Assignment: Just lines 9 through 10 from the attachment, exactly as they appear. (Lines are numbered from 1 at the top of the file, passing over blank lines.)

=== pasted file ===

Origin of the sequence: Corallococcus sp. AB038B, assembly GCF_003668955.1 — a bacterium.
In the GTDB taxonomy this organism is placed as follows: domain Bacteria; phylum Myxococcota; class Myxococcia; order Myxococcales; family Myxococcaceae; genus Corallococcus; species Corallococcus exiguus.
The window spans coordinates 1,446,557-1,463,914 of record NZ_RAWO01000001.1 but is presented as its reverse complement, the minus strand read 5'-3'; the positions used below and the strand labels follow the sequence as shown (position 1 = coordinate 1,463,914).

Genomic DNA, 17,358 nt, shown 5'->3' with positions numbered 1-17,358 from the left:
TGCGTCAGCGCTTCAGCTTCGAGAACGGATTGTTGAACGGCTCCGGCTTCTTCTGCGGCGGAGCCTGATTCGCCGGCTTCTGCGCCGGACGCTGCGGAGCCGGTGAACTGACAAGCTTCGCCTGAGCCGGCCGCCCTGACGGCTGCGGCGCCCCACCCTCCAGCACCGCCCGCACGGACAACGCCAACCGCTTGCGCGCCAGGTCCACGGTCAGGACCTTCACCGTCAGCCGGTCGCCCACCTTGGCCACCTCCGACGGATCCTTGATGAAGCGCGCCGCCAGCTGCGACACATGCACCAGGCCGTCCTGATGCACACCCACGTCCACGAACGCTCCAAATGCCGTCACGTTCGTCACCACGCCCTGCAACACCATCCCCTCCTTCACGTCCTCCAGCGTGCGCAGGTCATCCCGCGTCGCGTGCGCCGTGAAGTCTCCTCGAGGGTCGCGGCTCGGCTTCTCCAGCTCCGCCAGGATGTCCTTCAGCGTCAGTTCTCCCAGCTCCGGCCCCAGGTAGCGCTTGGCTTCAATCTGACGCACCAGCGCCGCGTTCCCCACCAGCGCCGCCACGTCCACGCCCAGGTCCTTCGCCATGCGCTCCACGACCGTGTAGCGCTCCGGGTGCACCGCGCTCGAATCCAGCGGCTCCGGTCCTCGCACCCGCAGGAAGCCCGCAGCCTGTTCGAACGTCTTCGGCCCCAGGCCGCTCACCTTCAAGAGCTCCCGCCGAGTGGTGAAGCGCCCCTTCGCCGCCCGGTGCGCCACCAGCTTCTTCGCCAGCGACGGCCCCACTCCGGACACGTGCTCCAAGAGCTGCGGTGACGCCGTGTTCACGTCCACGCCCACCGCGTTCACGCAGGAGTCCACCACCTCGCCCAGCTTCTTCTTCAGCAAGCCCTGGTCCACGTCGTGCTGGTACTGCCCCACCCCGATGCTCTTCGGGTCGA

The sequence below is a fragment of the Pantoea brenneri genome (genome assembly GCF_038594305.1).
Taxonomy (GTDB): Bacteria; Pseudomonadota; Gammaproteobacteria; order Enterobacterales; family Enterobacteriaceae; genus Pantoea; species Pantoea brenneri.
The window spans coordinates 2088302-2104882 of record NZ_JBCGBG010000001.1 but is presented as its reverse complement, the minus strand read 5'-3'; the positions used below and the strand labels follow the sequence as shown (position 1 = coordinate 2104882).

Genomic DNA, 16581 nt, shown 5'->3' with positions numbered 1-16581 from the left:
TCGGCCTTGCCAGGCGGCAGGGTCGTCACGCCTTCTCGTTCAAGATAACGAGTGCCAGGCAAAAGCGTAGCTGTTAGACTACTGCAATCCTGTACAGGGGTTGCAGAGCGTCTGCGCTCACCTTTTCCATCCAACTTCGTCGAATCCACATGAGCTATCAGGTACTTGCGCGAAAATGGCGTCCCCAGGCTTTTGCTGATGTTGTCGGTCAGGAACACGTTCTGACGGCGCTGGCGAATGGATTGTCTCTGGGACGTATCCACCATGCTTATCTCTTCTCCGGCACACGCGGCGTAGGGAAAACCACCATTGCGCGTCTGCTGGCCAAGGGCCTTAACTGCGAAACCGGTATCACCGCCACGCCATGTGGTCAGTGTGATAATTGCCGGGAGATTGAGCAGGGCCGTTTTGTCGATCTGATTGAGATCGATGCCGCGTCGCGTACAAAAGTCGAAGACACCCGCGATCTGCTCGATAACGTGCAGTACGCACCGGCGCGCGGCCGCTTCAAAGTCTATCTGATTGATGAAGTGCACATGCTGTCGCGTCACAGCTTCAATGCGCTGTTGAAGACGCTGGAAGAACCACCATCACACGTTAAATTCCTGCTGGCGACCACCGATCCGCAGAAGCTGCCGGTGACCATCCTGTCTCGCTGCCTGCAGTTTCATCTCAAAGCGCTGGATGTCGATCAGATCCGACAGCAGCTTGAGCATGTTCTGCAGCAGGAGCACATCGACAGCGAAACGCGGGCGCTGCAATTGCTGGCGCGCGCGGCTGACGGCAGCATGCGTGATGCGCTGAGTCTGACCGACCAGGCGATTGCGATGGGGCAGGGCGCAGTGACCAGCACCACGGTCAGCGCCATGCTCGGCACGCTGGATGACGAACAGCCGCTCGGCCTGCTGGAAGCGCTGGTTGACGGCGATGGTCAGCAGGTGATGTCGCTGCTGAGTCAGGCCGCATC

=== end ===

Genomic DNA, 16581 nt, shown 5'->3' with positions numbered 1-16581 from the left:
TCGGCCTTGCCAGGCGGCAGGGTCGTCACGCCTTCTCGTTCAAGATAACGAGTGCCAGGCAAAAGCGTAGCTGTTAGACTACTGCAATCCTGTACAGGGGTTGCAGAGCGTCTGCGCTCACCTTTTCCATCCAACTTCGTCGAATCCACATGAGCTATCAGGTACTTGCGCGAAAATGGCGTCCCCAGGCTTTTGCTGATGTTGTCGGTCAGGAACACGTTCTGACGGCGCTGGCGAATGGATTGTCTCTGGGACGTATCCACCATGCTTATCTCTTCTCCGGCACACGCGGCGTAGGGAAAACCACCATTGCGCGTCTGCTGGCCAAGGGCCTTAACTGCGAAACCGGTATCACCGCCACGCCATGTGGTCAGTGTGATAATTGCCGGGAGATTGAGCAGGGCCGTTTTGTCGATCTGATTGAGATCGATGCCGCGTCGCGTACAAAAGTCGAAGACACCCGCGATCTGCTCGATAACGTGCAGTACGCACCGGCGCGCGGCCGCTTCAAAGTCTATCTGATTGATGAAGTGCACATGCTGTCGCGTCACAGCTTCAATGCGCTGTTGAAGACGCTGGAAGAACCACCATCACACGTTAAATTCCTGCTGGCGACCACCGATCCGCAGAAGCTGCCGGTGACCATCCTGTCTCGCTGCCTGCAGTTTCATCTCAAAGCGCTGGATGTCGATCAGATCCGACAGCAGCTTGAGCATGTTCTGCAGCAGGAGCACATCGACAGCGAAACGCGGGCGCTGCAATTGCTGGCGCGCGCGGCTGACGGCAGCATGCGTGATGCGCTGAGTCTGACCGACCAGGCGATTGCGATGGGGCAGGGCGCAGTGACCAGCACCACGGTCAGCGCCATGCTCGGCACGCTGGATGACGAACAGCCGCTCGGCCTGCTGGAAGCGCTGGTTGACGGCGATGGTCAGCAGGTGATGTCGCTGCTGAGTCAGGCCGCATC